Unless there's something seriously missing from the news story and the Principal's letter, there seems to me to be no justification for this, except an assumption that "separation of church and state" (a rather misleading phrase) requires the state to suppress speech by students, who are clearly not the "state." The Supreme Court has repeatedly rejected this assumption, for over two decades in education generally, and over a decade as to K-12 education in particular; and so have lower courts. It bothers me that so many school officials still haven't gotten the message, and continue to violate students' First Amendment rights.

So What Percentage of America are White Christians?--

The latest Howard Dean flap is over his claim that Republicans are "pretty much a white, Christian party."

Since about 63% of the adult public in the US are white Christians, it would not be surprising if at least the majority in any party were white Christians. Here is the breakdown of white Christians in the 2004 General Social Survey by party adherence:

41% Strong Democrats (eg, 41% of Strong Democrats are white Christians).
52% Other Democrats.
52% Independents, Leaning Dem.
57% Independents.
78% Independents, Leaning Repub.
78% Other Republicans.
89% Strong Republicans.
57% Other Party.

So about 84% of Republicans are white Christians, compared to about 47% of Democrats. Neither party is a good cross-section of the American public.

Who Wants to Draft Judge Prado?: Both How Appealing and SCOTUSblog provide links today to a new website,, that claims to be part of an "independent grassroots campaign" to encourage President Bush to nominate Fifth Circuit Judge Ed Prado to the Supreme Court.
A Supreme Court Justice for All Americans

Imagine a Supreme Court nominee with a mainstream approach to the law who has earned the respect of both Republicans and Democrats. Imagine a nominee for the Supreme Court of unquestioned stature with decades of judicial experience.
Stop imagining...

Meet Judge Ed Prado.
  The idea that some average Americans might come together to push a little-known judge for a seat on the Supreme Court is pretty interesting, so I figured I would look into it and see who is behind the campaign. The campaign's website states that it is being run by people who, "[i]n an era of intense partisanship, . . . believe the time is right to come together around a highly qualified consensus nominee." It lists a few names in particular: Arkadi Gerney, Marc Laitin, and Tim Cullen.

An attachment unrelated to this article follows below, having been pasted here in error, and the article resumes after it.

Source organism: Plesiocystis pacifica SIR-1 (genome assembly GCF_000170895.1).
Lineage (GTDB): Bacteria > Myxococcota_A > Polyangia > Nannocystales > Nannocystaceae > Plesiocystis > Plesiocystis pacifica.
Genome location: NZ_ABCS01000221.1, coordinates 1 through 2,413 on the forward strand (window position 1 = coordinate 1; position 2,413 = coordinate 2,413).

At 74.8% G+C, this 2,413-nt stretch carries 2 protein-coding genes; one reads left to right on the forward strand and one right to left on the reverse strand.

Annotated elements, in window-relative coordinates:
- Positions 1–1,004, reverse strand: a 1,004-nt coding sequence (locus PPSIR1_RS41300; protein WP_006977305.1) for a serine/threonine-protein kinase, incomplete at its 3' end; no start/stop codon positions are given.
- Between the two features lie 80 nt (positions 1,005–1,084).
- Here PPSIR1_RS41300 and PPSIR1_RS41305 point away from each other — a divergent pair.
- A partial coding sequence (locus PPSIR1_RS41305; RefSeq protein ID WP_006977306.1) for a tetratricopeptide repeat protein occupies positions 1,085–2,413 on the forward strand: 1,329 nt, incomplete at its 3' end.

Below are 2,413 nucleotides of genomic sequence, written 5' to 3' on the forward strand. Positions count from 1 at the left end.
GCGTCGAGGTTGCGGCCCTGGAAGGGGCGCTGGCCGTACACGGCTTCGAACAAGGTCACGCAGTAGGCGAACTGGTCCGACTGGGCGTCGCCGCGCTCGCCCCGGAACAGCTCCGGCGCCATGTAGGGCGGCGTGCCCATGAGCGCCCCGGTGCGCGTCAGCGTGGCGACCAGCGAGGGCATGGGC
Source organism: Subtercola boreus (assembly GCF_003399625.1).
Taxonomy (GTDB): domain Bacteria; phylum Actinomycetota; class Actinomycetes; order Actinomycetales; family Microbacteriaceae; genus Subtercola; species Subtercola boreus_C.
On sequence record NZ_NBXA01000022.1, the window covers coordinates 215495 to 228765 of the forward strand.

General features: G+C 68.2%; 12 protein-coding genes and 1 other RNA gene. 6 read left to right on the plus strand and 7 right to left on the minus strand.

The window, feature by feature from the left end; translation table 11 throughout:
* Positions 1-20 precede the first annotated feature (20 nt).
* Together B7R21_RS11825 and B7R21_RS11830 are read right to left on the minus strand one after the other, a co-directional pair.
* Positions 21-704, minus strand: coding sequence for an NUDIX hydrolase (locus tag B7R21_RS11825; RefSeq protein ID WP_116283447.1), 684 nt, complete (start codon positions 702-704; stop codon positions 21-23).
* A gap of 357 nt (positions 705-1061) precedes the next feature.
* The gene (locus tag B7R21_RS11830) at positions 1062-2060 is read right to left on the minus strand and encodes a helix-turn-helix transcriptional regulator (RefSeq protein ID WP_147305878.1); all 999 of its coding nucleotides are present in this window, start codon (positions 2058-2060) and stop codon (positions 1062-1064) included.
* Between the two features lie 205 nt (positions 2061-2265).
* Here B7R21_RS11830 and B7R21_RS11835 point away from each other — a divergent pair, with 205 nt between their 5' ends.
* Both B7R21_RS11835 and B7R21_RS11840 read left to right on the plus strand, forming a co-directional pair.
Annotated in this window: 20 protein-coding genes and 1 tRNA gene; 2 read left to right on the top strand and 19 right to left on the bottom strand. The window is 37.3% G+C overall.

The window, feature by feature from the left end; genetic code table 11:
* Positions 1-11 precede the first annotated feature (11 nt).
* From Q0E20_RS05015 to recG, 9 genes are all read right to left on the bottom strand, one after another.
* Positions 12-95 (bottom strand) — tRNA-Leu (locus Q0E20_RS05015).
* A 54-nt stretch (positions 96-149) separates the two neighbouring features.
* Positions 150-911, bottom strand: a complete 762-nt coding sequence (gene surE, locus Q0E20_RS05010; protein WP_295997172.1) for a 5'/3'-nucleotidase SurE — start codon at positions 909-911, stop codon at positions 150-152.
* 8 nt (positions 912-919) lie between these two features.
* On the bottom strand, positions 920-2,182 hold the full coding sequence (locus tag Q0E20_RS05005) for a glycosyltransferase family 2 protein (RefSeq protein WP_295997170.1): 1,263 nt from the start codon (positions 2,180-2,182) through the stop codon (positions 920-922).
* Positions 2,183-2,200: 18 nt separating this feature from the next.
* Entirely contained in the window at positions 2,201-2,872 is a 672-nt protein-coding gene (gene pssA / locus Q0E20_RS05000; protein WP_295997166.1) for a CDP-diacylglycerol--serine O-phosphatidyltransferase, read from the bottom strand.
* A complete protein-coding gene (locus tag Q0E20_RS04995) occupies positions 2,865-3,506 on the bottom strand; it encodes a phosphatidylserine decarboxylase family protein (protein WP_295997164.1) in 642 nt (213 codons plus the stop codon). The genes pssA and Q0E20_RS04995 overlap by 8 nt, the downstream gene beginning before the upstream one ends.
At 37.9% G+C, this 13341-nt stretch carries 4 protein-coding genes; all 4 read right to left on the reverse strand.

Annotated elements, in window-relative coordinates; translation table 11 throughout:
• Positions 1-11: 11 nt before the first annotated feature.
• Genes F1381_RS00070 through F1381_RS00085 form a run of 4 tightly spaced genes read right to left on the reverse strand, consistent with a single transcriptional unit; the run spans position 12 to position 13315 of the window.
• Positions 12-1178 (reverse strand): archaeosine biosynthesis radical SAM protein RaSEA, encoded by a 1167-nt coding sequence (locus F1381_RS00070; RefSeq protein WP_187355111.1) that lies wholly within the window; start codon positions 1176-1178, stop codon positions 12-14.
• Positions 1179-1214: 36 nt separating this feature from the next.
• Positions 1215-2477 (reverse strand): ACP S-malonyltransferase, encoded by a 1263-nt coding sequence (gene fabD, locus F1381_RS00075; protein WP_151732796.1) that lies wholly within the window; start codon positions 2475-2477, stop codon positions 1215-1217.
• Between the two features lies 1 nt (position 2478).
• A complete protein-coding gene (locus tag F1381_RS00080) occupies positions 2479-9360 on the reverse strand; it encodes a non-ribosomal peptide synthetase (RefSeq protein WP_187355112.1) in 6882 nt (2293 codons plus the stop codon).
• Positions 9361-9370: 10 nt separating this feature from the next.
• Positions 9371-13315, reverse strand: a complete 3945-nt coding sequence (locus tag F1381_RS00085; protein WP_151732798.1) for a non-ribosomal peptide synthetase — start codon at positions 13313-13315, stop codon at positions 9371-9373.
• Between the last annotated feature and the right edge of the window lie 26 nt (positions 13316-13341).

I googled Arkadi, Marc, and Tim to see if I could find out more about who they are. It turns out that Arkadi, Marc and Tim have together led at least three other campaigns in the last two years, the goals of which might give you at least a little perspective on this latest independent effort:
Run Against Bush: A Movement to Defeat George W. Bush in 2004
Launched late 2003, the Run Against Bush campaign raised over $450,000 in small donations from over 11,000 runners across the country.

The KerryConnector
Started in July 2003, the Kerry Connector was an online grassroots meeting and house-party tool that was partially integrated into the Kerry campaign website in October 2004 and was a model for the John Kerry Volunteer Center ( that premiered in June, 2004.

Concerts for Kerry / Concerts for Change
Launched in March 2004, the Concerts effort raised more than $370,000 to support John Kerry from 16,000 concertgoers at events around the country.

Tuesday, June 7, 2005

Kentucky Lawyers Must Pay $50 for Each Post They Blog:

That's what the Kentucky Rules of Professional Conduct seem to literally say. Rule 7.02(1) says, in relevant part:

For purposes of this Rule, the following definitions shall apply:

"Advertise" or "advertisement" means to furnish any information or communication containing a lawyer's name or other identifying information, except the following: . . .

That would literally cover any op-ed, law review article, book, blog post or anything else that the lawyer writes (unless he does so truly anonymously). Fortunately, exception (1)(g) (the only one potentially relevant to such situations) specifically exempts
[a]ny communication by a lawyer to third parties that is further distributed by a third party who is not in any way controlled by the lawyer, and for which distribution the lawyer pays no consideration
-- which nicely exempts most traditional writings, but not self-published writings. Until the advent of blogging, this posed relatively little problem, but since blogs are self-published, any blog post that identifies the lawyer-author becomes an "advertisement."